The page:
Who would have thought—too much simultaneity: 
The Swan Planters hovering above the windbeaten 
Statue of the Virgin Mary who casts her gaze down 
On the Repainted Lawn Jockey, his brown face 
Spreading out over his white cap, a small rebellion 
Or, merely, an inarticulate hand overzealous
In restoring Race back to its place in God after 
Winter makes heathen the heaven of horticulture. 
This is America calling: the golden pollen of Spring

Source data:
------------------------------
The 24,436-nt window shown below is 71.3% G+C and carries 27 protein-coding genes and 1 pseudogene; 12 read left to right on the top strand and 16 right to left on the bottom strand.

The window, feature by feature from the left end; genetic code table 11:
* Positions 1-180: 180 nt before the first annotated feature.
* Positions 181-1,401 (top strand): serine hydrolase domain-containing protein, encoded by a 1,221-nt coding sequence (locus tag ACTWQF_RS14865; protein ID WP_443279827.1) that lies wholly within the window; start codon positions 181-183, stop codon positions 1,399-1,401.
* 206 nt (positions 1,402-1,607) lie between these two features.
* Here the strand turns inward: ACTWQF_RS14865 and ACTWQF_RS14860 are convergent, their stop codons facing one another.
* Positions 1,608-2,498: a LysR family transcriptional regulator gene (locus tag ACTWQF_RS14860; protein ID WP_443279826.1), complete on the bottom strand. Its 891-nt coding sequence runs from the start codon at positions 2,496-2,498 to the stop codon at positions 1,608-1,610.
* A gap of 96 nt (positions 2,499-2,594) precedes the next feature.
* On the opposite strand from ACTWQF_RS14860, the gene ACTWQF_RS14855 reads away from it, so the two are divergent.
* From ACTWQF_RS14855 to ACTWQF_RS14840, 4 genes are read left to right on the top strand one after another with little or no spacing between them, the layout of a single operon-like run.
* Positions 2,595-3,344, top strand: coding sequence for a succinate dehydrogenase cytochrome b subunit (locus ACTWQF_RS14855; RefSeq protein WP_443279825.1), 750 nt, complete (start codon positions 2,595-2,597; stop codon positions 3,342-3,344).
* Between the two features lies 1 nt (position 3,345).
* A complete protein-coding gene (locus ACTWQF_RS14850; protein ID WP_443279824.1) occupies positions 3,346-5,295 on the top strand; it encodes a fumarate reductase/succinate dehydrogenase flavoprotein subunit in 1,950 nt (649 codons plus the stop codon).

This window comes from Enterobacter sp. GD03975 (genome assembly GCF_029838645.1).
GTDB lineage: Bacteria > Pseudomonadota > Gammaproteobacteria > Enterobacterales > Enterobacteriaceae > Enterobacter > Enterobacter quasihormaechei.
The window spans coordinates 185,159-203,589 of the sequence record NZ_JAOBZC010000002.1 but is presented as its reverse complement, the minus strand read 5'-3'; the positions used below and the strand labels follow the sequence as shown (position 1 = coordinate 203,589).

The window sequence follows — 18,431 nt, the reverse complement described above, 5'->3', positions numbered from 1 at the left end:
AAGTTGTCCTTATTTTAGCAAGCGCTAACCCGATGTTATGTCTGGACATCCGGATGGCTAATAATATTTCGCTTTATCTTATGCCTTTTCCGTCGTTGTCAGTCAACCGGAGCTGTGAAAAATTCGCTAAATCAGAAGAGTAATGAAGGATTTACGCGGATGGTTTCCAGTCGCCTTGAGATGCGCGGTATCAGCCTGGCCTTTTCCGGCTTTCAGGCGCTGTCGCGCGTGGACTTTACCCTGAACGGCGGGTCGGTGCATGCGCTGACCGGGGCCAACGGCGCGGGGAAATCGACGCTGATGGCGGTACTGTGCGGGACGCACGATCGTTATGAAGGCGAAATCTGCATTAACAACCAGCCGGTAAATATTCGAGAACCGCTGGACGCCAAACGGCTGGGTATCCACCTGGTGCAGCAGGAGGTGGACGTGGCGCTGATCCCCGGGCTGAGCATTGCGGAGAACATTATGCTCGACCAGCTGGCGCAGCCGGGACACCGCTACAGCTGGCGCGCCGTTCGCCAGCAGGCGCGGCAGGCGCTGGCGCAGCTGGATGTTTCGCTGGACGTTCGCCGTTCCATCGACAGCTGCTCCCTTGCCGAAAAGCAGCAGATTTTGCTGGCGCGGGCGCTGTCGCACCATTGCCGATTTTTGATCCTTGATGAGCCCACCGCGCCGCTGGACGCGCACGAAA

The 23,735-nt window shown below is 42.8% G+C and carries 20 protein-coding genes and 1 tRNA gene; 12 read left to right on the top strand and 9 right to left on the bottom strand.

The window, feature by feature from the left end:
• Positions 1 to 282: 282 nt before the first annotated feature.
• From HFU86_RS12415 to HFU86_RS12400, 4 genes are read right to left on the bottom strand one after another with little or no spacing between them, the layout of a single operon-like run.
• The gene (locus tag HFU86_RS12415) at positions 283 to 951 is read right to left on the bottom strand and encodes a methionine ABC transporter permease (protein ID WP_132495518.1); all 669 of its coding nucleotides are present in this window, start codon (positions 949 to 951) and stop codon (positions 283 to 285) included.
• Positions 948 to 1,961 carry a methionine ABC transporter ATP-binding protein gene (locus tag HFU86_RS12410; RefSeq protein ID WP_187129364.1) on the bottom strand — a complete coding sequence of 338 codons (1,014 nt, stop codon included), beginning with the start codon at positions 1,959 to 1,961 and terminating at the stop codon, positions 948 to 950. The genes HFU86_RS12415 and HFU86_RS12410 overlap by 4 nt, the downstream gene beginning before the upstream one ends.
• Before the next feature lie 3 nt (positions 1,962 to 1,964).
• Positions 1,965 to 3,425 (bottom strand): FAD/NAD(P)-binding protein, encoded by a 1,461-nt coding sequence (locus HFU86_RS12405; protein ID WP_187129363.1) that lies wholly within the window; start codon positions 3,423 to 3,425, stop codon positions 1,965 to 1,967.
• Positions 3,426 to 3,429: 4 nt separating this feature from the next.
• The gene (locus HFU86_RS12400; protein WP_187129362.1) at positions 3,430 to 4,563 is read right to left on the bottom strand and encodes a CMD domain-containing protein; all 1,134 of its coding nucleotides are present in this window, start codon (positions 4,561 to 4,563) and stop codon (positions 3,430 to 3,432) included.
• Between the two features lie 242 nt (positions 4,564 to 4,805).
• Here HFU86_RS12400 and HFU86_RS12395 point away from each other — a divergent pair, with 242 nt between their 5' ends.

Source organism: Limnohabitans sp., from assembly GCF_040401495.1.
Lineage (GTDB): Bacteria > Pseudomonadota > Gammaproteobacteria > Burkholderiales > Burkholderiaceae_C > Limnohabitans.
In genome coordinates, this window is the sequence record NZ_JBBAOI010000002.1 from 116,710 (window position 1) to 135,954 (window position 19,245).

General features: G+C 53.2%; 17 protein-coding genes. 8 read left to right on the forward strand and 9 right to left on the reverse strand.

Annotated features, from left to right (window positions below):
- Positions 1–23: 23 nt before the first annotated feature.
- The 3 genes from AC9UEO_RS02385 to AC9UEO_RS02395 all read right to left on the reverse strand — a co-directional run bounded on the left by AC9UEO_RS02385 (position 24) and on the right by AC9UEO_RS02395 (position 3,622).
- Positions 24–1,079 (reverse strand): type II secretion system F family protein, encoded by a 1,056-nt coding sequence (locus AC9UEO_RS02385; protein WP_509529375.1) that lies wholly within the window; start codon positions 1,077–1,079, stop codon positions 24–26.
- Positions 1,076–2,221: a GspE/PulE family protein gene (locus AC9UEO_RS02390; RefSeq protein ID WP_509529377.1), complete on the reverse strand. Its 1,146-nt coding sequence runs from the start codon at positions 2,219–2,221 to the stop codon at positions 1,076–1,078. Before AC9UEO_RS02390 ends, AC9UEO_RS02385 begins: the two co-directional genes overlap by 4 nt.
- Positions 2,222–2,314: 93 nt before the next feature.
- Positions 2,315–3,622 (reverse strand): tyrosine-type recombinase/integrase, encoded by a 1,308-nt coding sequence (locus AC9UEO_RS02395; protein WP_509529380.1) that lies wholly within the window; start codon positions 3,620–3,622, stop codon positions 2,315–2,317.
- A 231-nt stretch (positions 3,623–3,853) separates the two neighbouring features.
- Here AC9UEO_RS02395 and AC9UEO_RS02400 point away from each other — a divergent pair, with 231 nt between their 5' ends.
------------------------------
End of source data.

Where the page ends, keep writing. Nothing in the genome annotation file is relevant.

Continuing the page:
Blinging every available sedan, stone porch, puddle, 
And satin blouse hanging from a smiling white line 
Into yellow salvation, or forgetfulness, a black dog,
Antique in its hunger for my daughter’s hand through a fence, 
My daughter, in her machine and wonder, willing
To give. It is as if every moment is praying
For whatever is above it or just outside of its grasp: the dog 
For a hand, the Lawn Jockey holding his absent lantern
Out in front of him for the Virgin whose eyes, 
No longer there, Januaried away by the blizzards, 
Salt, and wind, stutter with a brown streak